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The Topical Hour, Rett Syndrome Zohar Levitan speaks with James Westgate and Duncan Miller about Rett Syndrome. This syndrome affects about 1 in 10,000 girls in the first 2 years of their lives and requires that the girls receive 24/7 attention in order to be able to function in a minimal amount. Our guests will tell us about the syndrome, how it has affected their lives as a family and what is being done to try and cure this. We will also hear some ways in which the parents are he
In recognition of Rare Disease Day February 28, 2011 Tara welcomes guest Syndi Ridenour Knowlton and Paige Nues, Director of Family Support for the International Rett Syndrome Foundation.
In an effort to bring awareness to the rare disease please tune in and learn about Rett Syndrome and the work that the foundations is doing.
This is a special blog talk radio/ podcast dealing with God's heart on Rett Syndrome and other illnesses and problems in life. It is to include Minister Shad Bailey saying a special prayer for the children with and famailes of children with Rett Syndrome.
HAVE YOU HEARD ABOUT THE NEWEST DIS-EASE IN PARENTS? IT IS THE "MARTYR SYNDROME!" MANY TIMES IT CAUSES A PARENT TO LEAVE HER/HIS CHILDREN EMOTIONALLY AND SOMETIMES PHYSICALLY. WE WILL TALK ABOUT THIS TODAY, MONDAY, AT 11, FAVORITE LISTENERS. LOVE, LINNY
Amanda Williams is a wife, mom, hairstylist, advocate for their son, Jayden, who has Angelman Syndrome, and resident of Ponchatoula, LA.
http://www.angelman.org Angleman Syndrome Foundation, Inc.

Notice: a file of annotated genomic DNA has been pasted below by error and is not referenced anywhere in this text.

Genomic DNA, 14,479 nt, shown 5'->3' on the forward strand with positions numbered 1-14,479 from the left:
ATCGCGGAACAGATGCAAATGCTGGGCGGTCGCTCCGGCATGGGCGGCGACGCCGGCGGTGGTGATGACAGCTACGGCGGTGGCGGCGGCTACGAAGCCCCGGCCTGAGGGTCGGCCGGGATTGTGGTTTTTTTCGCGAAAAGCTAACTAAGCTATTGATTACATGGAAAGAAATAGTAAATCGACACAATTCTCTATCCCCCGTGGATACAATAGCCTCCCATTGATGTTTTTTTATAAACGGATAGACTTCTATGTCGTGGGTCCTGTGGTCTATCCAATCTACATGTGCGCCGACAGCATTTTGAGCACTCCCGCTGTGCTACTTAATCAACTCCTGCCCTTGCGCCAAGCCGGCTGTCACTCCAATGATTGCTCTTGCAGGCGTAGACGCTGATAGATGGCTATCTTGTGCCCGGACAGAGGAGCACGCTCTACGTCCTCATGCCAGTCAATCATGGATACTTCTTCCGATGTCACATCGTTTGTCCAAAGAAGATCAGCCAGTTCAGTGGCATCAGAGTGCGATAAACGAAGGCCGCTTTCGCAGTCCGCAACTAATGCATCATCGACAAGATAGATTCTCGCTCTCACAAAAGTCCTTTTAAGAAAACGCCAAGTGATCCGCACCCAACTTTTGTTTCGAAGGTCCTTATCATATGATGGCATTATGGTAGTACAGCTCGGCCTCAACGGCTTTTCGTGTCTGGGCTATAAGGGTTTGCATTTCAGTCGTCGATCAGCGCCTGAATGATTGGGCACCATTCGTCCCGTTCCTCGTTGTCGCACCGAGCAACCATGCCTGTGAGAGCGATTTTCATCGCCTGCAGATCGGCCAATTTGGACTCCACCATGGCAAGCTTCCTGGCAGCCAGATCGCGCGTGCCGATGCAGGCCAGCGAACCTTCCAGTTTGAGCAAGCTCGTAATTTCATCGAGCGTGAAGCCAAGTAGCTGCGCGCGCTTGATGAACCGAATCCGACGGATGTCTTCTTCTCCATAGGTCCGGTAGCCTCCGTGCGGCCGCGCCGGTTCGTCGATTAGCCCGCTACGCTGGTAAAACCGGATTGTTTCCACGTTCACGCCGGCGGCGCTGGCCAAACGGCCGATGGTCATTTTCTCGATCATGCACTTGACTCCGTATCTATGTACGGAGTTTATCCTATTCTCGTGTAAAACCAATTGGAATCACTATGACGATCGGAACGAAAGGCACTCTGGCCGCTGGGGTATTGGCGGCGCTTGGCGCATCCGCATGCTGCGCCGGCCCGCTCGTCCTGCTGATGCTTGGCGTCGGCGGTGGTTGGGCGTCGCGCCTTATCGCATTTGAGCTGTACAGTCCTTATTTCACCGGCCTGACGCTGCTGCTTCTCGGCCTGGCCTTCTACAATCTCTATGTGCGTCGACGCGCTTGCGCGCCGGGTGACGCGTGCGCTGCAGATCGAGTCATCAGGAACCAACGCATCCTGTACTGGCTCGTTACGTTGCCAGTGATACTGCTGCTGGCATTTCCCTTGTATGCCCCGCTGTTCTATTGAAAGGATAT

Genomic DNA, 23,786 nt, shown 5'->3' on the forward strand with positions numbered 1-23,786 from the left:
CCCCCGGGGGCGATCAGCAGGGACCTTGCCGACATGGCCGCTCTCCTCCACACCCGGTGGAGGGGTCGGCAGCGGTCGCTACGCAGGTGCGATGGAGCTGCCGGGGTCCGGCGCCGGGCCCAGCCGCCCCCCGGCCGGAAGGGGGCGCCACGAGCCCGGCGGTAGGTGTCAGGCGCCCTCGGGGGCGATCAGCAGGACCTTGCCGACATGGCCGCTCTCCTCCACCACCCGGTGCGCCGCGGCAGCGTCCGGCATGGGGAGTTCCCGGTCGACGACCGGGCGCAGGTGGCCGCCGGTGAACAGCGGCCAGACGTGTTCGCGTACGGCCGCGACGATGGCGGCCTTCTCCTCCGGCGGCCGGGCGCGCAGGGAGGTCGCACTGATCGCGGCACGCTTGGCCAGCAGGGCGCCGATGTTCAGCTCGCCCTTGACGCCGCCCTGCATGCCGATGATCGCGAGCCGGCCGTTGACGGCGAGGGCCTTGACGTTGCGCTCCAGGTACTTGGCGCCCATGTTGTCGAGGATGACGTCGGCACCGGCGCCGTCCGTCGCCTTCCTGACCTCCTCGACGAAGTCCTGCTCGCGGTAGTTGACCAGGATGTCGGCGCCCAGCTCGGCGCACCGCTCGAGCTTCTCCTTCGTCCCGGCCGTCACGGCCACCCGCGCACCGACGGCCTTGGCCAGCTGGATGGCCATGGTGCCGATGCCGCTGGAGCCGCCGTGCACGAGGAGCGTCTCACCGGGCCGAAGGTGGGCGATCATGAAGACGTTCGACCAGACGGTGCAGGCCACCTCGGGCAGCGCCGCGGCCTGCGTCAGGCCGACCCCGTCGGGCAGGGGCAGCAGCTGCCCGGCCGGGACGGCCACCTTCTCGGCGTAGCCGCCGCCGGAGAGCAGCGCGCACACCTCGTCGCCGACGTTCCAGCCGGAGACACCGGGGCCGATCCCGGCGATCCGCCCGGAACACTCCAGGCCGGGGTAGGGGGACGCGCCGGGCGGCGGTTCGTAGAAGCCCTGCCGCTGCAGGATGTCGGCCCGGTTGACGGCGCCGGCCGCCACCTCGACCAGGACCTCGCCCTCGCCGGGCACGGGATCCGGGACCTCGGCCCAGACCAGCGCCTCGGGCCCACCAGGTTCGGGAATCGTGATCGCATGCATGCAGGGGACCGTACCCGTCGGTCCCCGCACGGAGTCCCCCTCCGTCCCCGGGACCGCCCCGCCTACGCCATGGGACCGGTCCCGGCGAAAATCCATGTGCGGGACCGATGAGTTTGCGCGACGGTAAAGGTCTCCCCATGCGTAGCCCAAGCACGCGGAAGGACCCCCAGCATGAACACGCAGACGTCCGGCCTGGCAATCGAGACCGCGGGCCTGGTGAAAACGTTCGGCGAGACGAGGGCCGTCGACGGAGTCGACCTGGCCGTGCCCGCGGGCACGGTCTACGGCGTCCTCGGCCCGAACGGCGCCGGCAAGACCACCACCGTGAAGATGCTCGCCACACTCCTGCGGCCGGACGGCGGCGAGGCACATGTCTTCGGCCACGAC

http://cureangelman.org Foundation for Angelman Syndrome Therapeutics
http://angelmanbehaviors.org Angelman Syndrome Foundation
Julie N. Jancius is the mom of Ellie, born with Noonan Syndrome. President/CEO of RASopathies Foundation and Noonan Syndrome Foundation branch. Julie discusses the rollercoaster journey of Noonan Syndrome and the gifts of RASopathies Foundation.
RASopathies Foundation (803)522-3110
Asperger's Syndrome or Asperger's Disorder is an Autism Spectrum Disorder (ASD) that is distinguished by patterns of symptoms as opposed to a single symptom. Characteristics of Asperger's can include restrictive patterning in behavior, activities and interests. It can also include preoccupation of narrow subjects, abnormalities in speech such as abrupt transitions, literal interpretations and mis-comprehension of nuance. But what we're going to focus on in this episode are the challenges that come from the unusually sensitive or insensitivity to sound, light and touch.
We will be joined by a former guest Steve from the episode Seduction by Sole who has Asperger's and can tell us first hand how Asperger's effects his sex and fetish life. This is an especially important episode for those of you in the sex and BDSM world who may encounter someone with Asperger's and how they can make their sexual experience even better and how to avoid pitfalls that can come with these intense sensitivities.
**Please Note** If you see a differing date in the url of this program, this is a BTR glitch for shows that start after a certain time of day. This show is definitely Tues Apr 30, 2013 at 10 PM ET. Although all our shows say that they are 2 hrs in length we try to keep it as close to 1 hr as possible so get those calls in EARLY!